Plastics Ban

Wednesday, 25 July 2018


Our environment is at the top of the list when the community answers the question – What do you love about Mandurah?

This is why the Council voted last night to phase out single-use plastics by the City of Mandurah. As part of this plan the City will engage local businesses in an opt-in campaign to reduce the use of single-use plastics across Mandurah.

“In bringing the Notion of Motion I recognise that Mandurah is already a leader in environmental protection, but we can do more,” said Mandurah Mayor Rhys Williams.

“Every piece of plastic that has ever been made still exists, so how can we not support a single use plastic free future? We have the most beautiful waterways as well as an abundance of environmental assets and we have to protect them.

The impact of our behaviour in our community affects us on a global scale. If we start making small changes at home, in our businesses, and within our community the impact is immense.

“By phasing out single-use plastics across our organisation, and providing an opt-in opportunity for local business to engage in their own plastics reduction efforts, we are role modelling to our community the actions required to keep our local environment strong and healthy.

“The credit for this motion must really go to the students from Mandurah Baptist College.

“On their return from a national Kids Teaching Kids conference (attendance made possible by a scholarship from the City of Mandurah) the young people addressed Council. Their passion for the environment and their clarity on the dangers that plastics present for our environment was inspirational – they were the real drivers of this idea,” he said.

“This motion is another example of a citizen-led initiative – I encourage all of the community to have their say, and I can assure you all there will be many opportunities to do so as we move forward with a new vision for Mandurah,” the Mayor said.

This new initiative is in line with a range of other initiatives aimed at greening our environmental footprint. These include:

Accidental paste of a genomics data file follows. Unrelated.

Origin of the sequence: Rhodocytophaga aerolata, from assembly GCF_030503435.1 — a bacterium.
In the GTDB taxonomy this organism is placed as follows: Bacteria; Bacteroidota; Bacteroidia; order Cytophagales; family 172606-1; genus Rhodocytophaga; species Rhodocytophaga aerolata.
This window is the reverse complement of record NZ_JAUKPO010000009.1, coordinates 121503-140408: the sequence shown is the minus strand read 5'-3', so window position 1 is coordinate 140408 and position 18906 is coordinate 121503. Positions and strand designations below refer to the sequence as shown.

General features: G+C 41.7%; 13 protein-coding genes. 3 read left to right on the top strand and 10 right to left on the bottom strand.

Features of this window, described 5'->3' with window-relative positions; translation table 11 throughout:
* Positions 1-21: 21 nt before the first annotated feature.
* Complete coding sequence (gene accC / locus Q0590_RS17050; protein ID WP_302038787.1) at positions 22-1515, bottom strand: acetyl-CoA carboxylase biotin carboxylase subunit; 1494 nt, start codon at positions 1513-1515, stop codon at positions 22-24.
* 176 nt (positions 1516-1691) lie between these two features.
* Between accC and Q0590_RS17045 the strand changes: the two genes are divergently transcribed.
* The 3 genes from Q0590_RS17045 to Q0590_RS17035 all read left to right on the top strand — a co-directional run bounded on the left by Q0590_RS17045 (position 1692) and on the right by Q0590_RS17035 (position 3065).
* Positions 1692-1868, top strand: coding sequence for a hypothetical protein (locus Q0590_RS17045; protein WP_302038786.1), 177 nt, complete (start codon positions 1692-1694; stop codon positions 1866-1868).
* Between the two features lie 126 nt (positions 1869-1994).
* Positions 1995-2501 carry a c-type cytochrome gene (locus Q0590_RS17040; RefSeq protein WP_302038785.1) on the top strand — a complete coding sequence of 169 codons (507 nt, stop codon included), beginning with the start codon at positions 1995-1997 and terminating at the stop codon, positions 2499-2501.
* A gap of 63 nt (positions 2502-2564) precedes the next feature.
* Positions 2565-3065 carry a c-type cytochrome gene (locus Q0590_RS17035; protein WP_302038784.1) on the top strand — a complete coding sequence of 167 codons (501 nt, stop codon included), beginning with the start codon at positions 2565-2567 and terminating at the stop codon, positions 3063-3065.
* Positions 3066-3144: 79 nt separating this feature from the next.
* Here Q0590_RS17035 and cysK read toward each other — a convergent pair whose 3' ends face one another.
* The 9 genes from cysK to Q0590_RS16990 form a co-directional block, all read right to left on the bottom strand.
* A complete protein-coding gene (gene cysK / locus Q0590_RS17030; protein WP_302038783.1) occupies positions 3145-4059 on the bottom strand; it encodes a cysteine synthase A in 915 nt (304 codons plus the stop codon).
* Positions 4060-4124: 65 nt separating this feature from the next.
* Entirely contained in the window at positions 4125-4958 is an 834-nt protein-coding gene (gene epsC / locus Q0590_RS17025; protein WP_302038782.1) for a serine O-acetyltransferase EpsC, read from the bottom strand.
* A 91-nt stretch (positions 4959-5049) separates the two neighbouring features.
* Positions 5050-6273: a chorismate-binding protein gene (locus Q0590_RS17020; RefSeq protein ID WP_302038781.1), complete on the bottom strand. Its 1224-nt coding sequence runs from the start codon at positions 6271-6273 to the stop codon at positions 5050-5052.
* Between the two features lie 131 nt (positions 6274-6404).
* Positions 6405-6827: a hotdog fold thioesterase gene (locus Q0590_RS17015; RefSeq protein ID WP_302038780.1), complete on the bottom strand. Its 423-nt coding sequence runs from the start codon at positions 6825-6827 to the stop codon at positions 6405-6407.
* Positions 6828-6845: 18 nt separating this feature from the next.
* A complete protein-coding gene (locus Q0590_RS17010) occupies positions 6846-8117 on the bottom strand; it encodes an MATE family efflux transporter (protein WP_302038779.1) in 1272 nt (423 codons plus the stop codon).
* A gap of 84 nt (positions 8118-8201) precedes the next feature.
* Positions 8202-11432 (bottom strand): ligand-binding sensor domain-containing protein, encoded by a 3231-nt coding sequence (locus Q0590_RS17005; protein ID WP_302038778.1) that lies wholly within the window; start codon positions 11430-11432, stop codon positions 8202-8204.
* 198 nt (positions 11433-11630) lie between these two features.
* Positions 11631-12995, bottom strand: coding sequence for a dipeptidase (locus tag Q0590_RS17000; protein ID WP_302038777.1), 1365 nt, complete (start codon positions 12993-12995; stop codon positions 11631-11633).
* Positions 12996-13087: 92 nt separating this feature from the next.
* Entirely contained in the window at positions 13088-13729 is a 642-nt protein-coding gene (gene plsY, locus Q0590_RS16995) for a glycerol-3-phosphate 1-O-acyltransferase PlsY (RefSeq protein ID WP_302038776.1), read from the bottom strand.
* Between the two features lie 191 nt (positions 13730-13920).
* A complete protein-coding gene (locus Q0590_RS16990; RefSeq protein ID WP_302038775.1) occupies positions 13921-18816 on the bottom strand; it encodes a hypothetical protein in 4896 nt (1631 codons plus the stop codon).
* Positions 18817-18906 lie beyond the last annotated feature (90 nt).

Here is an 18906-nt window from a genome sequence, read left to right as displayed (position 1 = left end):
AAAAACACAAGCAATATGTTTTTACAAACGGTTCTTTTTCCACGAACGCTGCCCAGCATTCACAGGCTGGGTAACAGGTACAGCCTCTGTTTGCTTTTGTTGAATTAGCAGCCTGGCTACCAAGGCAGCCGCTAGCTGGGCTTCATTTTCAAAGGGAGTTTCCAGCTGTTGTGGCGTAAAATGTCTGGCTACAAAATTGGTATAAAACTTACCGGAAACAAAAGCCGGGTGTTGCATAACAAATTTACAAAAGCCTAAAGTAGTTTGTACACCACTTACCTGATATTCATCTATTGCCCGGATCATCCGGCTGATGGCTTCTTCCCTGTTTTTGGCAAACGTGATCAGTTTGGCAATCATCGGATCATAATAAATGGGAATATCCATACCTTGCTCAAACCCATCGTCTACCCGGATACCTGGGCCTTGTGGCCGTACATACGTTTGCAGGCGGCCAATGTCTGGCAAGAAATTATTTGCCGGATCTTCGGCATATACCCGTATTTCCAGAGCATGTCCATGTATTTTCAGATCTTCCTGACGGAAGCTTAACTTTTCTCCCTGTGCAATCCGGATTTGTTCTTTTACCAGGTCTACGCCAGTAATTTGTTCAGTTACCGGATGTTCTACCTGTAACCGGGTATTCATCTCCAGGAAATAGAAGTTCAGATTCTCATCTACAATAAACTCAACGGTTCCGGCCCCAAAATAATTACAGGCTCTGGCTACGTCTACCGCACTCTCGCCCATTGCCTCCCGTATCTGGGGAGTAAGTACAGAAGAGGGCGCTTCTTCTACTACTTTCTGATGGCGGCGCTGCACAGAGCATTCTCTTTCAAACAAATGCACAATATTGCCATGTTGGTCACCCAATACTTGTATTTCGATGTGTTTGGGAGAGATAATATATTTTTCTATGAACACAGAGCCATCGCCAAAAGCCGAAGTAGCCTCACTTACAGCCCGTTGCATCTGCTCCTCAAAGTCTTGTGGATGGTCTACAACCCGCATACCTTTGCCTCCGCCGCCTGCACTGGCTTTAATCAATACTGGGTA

• Fortnightly kerbside recycling service

  • Recycling of waste at the Waste Management centre, which includes green waste, scrap metal, cardboard, waste oil, car batteries, mattresses e-waste, household batteries, compact fluorescent globes, gas bottles, paint, etc.

  • Recycling of construction and demolition waste

  • The City’s waste contractor, Cleanaway employs a full time Recycling Education Officer (REO) to implement the City’s Bin Tagging program. The program entails the REO conducting a random audit of the contents of waste and recycling bins within the City and  providing feedback to residents through the use of bin stickers, brochures and letters on correct recycling practices

  • The City is also about to introduce a new recycling service where residents will be able to recycle 1 car battery and 5 litres of oil and place these items on the kerbside adjacent to their recycling bin for collection at no cost.

     

On an even bigger scale the City of Mandurah has formed a partnership with the Rivers Regional Council to build a waste to energy plant in Kwinana.

The City currently sends approximately 43,000 tonnes of general municipal waste per annum to landfill. The new plant will process this quantity of waste and convert it into electrical energy, which will be returned to the Western Power grid in Kwinana for re-use. The City currently recycles/recovers approximately 25% of its waste stream through its existing recycling services and this will increase to around 85% with the new Energy plant.

The facility, which will be the first of its kind in Australia, will be able to process 400,000 tonnes of waste a year.